Singular root of lán?

Discussions on the Hokkien (Minnan) language.
niuc
Posts: 734
Joined: Sun Oct 16, 2005 3:23 pm
Location: Singapore

Re: Singular root of lán?

Postby niuc » Tue Jan 28, 2014 12:14 pm

amhoanna wrote:Niuc, goânlâi Bâgán pún ciong chù kóng cò "lāi", kah Tiôciu-ōe kāng. 8)

Amhoanna, ū’iáⁿ në! Cánghng’a mng- cìt’ê Tiôciu pîng’iú, i māsī anni kóng. :idea:
Bāgán’uē “laī/naī” ingkai sī tuì “chùlaī” laî ë. Nāsī “chù” niā, gún sī īnglaî kóng kuikingkuiking ê chù (the building itself).

I also benefited from Niuc's answer regarding the use of gún. I learned or thought I learned somewhere that "gún lāupē" is used whenever there's at least one sibling, but I guess it's used w/ or w/o siblings.

My answer is valid for my variant. May be what you learned is valid for some other variants? :mrgreen:

My "interpretation" of gún vs. goá ê -- Niuc, pls correct if off -- is that gún is used when it refers to something that the speaker is part of something with. "Gún bó͘" would be correct b/c the speaker and his wife are part of something -- a marriage, a coupling, a ความรัก. :mrgreen:

Yeah, you explain it better on this aspect! 8) So for human relationships, gún is the norm. However, for other things, it is more ambiguous. For big stuffs, gún is used to mean both “my” and “our”, while “guá ê” is used to emphasize “my” e.g. “gún ê tiàm” vs “guá ê tiàm”.

On the other hand, I've also heard "goá ê bó͘" used. It seems to be a "marked form" with an emphasis on the speaker's possession of his wife, e.g. "Cò mihⁿ àmsî ca̍p tiám khà lâi chē góa ê bó͘?"

Yes, I concur.

Abun
Posts: 115
Joined: Fri Jun 21, 2013 4:15 pm

Re: Singular root of lán?

Postby Abun » Sun Feb 02, 2014 5:25 pm

amhoanna wrote:My "interpretation" of gún vs. goá ê -- Niuc, pls correct if off -- is that gún is used when it refers to something that the speaker is part of something with. "Gún bó͘" would be correct b/c the speaker and his wife are part of something -- a marriage, a coupling, a ความรัก. :mrgreen: On the other hand, I've also heard "goá ê bó͘" used. It seems to be a "marked form" with an emphasis on the speaker's possession of his wife, e.g. "Cò mihⁿ àmsî ca̍p tiám khà lâi chē góa ê bó͘?"

niuc wrote:Yeah, you explain it better on this aspect! 8) So for human relationships, gún is the norm. However, for other things, it is more ambiguous. For big stuffs, gún is used to mean both “my” and “our”, while “guá ê” is used to emphasize “my” e.g. “gún ê tiàm” vs “guá ê tiàm”.

Guân-lâi sĩ án-ne--ooh. Án-ne tshin-tshiũnn sĩ kah Hân-gí tsiok tsiap-kĩn--ê hiān-siõng. Hân-gí nā-sĩ siũnn-bueh piáu-ta̍t kuan-hē tsiânn kĩn, tō sĩm-tsì tĩ-leh lâng-miâ tíng mã ẽ-tàng iōng siong-tong-î "gún"--ê ho̍k-sòo tāi-bîng-sû: 우리 미진 씨 "gún Bí-tsin sió-tsiá", sĩ piáu-sī tsit-ê Bí-tsin sió-tsiá kah guá sĩ sio̍k-tĩ kâng-tsi̍t-ê in-group, thiann--khí-lâi tshin-tshiũnn sĩ tsi̍t-ke lâng, ah thiann-uē-lâng lí tō sĩ out-group--lah.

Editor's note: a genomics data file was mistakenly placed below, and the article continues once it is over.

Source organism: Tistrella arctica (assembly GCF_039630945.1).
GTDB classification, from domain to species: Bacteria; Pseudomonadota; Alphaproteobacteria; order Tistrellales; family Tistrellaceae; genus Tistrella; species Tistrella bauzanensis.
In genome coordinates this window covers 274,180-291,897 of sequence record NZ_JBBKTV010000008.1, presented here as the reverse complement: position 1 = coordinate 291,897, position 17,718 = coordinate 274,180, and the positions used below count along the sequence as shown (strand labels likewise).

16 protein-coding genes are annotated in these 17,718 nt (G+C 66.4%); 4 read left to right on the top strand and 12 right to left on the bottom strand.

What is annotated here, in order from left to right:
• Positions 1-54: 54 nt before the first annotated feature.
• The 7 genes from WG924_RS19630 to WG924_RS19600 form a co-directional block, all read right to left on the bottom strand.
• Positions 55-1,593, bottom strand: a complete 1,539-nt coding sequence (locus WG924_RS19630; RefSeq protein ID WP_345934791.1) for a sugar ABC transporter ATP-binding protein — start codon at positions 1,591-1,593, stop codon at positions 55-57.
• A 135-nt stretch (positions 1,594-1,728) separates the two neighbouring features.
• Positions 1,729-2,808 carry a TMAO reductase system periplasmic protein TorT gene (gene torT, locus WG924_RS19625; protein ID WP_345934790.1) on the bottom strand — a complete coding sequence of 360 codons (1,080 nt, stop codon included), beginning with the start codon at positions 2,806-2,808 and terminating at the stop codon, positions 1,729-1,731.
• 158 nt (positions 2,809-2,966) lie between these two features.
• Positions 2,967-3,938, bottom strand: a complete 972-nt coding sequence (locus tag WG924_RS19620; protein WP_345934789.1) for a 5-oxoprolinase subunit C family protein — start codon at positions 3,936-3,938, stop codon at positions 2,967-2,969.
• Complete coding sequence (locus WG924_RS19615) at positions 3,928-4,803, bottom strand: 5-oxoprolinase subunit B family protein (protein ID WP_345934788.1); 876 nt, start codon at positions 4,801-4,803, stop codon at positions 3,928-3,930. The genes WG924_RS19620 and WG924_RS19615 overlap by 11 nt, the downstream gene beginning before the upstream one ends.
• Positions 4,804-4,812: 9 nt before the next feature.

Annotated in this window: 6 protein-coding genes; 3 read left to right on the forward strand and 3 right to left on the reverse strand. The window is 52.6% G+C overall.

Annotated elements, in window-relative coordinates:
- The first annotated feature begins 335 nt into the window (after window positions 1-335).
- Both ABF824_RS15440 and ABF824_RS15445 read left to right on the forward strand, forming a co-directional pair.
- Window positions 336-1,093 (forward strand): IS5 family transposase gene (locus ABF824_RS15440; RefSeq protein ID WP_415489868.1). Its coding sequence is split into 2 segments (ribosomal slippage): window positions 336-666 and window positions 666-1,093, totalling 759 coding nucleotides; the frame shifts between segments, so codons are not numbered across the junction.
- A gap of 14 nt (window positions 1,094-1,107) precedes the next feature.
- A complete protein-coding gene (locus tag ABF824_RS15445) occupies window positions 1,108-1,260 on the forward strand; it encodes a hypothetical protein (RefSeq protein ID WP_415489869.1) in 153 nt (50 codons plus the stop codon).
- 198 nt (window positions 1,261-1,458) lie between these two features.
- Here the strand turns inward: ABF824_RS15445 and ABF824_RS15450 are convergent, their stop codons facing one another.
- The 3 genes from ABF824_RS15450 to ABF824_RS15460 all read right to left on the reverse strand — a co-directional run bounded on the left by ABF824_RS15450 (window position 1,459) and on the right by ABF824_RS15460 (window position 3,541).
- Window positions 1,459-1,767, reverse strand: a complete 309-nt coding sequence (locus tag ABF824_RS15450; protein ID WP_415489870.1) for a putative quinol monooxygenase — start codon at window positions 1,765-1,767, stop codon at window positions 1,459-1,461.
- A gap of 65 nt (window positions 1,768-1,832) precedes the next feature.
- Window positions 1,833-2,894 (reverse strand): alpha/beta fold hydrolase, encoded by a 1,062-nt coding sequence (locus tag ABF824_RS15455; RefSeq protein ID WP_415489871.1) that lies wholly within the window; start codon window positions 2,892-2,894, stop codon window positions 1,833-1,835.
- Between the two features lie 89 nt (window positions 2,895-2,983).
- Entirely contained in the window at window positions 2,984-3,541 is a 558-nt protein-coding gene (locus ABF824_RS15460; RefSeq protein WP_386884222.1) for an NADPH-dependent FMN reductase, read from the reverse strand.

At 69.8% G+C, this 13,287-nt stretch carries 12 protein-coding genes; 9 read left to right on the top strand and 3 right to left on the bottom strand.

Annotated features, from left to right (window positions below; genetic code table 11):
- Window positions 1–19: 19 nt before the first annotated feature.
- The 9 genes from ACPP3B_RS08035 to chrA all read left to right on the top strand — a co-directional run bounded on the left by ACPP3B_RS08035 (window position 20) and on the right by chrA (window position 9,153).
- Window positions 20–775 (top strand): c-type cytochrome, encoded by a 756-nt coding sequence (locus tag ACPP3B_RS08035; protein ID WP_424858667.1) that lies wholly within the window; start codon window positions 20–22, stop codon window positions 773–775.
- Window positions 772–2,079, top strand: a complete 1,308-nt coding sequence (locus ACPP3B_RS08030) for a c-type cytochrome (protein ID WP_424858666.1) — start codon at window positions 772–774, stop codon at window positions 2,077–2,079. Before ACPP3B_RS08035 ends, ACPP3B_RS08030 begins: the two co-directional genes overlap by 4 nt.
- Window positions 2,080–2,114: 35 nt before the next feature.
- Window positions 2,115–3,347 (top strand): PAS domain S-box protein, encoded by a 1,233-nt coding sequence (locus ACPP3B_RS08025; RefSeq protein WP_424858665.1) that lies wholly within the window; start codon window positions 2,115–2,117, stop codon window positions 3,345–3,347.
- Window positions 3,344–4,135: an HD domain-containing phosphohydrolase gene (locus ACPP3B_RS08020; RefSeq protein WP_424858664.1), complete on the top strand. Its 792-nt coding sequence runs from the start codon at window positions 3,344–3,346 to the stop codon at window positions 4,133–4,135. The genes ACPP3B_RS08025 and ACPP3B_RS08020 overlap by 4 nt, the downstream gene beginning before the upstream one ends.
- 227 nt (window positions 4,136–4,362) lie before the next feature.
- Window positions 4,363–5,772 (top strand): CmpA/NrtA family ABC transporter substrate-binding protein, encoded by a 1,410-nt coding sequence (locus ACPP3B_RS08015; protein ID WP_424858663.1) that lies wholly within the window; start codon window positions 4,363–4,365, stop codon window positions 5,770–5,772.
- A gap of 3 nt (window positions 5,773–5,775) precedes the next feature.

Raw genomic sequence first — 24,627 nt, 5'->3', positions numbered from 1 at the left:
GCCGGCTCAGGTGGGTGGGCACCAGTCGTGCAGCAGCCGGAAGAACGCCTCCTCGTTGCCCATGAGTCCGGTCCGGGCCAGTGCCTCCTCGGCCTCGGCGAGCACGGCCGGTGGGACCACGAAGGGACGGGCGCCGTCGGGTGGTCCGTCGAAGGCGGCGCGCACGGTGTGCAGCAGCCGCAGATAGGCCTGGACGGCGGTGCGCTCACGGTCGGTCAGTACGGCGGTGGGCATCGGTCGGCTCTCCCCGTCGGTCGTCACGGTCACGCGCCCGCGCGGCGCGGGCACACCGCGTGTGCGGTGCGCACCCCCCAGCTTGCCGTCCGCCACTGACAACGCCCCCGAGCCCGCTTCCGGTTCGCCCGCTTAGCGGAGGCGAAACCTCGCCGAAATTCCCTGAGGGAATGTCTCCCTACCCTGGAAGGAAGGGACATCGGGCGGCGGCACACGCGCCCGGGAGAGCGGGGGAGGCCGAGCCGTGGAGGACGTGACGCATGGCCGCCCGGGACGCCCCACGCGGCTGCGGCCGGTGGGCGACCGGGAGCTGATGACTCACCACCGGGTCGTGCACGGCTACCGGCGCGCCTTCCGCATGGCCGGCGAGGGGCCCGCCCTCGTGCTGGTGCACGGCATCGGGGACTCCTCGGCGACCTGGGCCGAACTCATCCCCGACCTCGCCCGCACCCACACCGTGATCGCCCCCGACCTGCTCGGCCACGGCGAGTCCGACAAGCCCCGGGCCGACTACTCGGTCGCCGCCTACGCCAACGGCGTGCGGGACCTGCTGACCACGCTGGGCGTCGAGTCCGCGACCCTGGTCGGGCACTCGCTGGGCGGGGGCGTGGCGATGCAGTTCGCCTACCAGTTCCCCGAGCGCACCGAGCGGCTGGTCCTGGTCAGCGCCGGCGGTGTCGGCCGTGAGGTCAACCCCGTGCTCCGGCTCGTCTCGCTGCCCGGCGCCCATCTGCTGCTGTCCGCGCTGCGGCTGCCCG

xng
Posts: 386
Joined: Sun Aug 09, 2009 2:19 pm

Re: Singular root of lán?

Postby xng » Thu Oct 22, 2015 12:00 pm

Abun wrote:While reading Ang Ui-jins 臺灣禮俗語典, I stumbled on his explanation for the (Taiwanese) Hokkien plural personal pronouns:
北方的「們」實際就是「家」的意思。本作「門」,如「門風」即「家」風。客家話複數以「兜」(teu)表示,「兜」相當於閩雸語的tau,家也。但閩南語以「等」(tán)來表示。詳細的考證,參見拙著『談彎河佬語聲調研究』第五章「聲調研究在語源學尚的運用例」[I haven't read this one yet and also am not able to look the part in question up right now because I don't have it here],我現在僅提出結論如下:
汝等〔lí--tán〕 --> 〔lí--n〕 恁〔lín〕 (你們)
伊等〔i--tán〕 --> 〔i--n〕 亻因〔in〕 (他們)
我等〔guá--tán〕 --> 〔guá--n〕 阮〔guán〕 (我們)
余等〔lá--tán〕 --> 〔lá--n〕 咱〔lán〕 (咱們)
〔á--tán〕 --> 〔á--n〕 俺〔án〕 (咱們)
[Note: I changed his transcription system to POJ because his involved superscript-x's for indicating the "hanging" light tone, which I didn't know how to enter, therefore I used "--"]

(source: Ang Ui-jin 洪惟仁: Taiwan lisu yudian 臺灣禮俗語典 [Dictionary of Taiwanese Etiquettes and Customs]. Taipei: Independence Evening 自立晚報 (1986), 161.)

While I am somewhat doubtful about his 等-theory (there are the versions with lâng in other variants after all), it is obvious that there is a pattern of pluralisation by adding [-n], which is of course nothing new to me.

However he suggests a root lá (余) for the 1st person plural inclusive 咱 as well and this is new to me (even disregarding the character which I'm pretty sure can't be the "correct" one; although 康熙 has a reading with a dental initial (同都切, tôo), this is only used in a place name of the Xiongnu). Has anybody ever heard of such a word?



Interesting, I think he's correct about 等 because the meaning and the tone also matches.


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